"If you think about a cyber incident in the hospital and the patients is lying down there, and records cannot be retrieved, you cannot get the right medication, you don't know what next to do, life’s at stake.
You and I flew long distances, maybe some of us longer than others, to come to Davos for this meeting. The air traffic management system, you know, if, touch wood, a cyber incident were to interfere with it, the consequences are horrific.
So much of modern life is about how we are connected. We are so dependent on IT systems, we are so dependent on OT (operational technology) systems."
She added that due to the lucrative returns from conducting cyber attacks, cyber criminals would always be present no matter how hard one attempts to stem their operations.
Consider it a "team sport"
Teo reiterated that the cyber world is fluid and it is challenging to just rely on regulations to protect critical infrastructure, noting that they are not "a silver bullet".
"I would say that capabilities are equally important, because cybersecurity is a wicked problem. It keeps changing.
And so you know how strongly your ecosystem supports the fixing of problems. You may have the intent to fix but you can't find the right people to fix.
Then, obviously, it's not gonna solve your problem and that's where I think it's very important to recognise that -- I don't mean to trivialise it, but cybersecurity is really like a team sport. And whether it is the state, you know, trying to help build up the ecosystem with the right capabilities, or also working together with businesses.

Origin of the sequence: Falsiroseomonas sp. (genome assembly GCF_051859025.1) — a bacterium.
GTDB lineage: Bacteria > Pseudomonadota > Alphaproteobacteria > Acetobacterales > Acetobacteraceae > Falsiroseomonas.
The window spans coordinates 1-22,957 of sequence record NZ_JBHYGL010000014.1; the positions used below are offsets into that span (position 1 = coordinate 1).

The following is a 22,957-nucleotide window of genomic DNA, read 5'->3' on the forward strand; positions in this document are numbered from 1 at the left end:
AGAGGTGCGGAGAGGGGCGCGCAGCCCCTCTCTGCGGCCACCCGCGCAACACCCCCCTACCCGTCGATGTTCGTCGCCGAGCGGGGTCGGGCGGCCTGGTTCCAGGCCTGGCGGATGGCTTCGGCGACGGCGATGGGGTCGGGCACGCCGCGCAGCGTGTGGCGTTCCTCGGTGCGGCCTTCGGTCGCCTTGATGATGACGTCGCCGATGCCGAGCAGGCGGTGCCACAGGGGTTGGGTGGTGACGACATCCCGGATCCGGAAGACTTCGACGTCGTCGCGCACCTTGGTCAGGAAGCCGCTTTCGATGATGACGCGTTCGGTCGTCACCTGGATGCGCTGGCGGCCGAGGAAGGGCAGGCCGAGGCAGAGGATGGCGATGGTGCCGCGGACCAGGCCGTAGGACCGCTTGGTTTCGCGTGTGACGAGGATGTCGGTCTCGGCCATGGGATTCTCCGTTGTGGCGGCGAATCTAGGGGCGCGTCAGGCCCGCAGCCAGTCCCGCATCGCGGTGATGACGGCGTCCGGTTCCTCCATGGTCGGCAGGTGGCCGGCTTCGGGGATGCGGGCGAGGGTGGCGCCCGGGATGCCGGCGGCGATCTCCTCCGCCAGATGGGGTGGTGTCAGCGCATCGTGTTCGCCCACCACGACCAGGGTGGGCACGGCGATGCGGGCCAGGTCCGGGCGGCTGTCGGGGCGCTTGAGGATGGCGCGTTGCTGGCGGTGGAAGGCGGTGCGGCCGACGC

I think we are better off working together and understanding the problem and trying to get to a solution as soon as possible, rather than against each other.”
The World Economic Forum (WEF) is being held in person for the first time in three years, with an overarching theme of “Cooperation in a Fragmented World”.
The meeting brings together thousands of leaders around the world from the public and private sectors, and would be taking place over a five-day period from Jan. 16 to 20.
Teo was one of the three ministers representing Singapore at the WEF held in Davos, Switzerland. The other ministers are Senior Minister Tharman Shanmugaratnam and Minister for National Development Desmond Lee.
Top images via World Economic Forum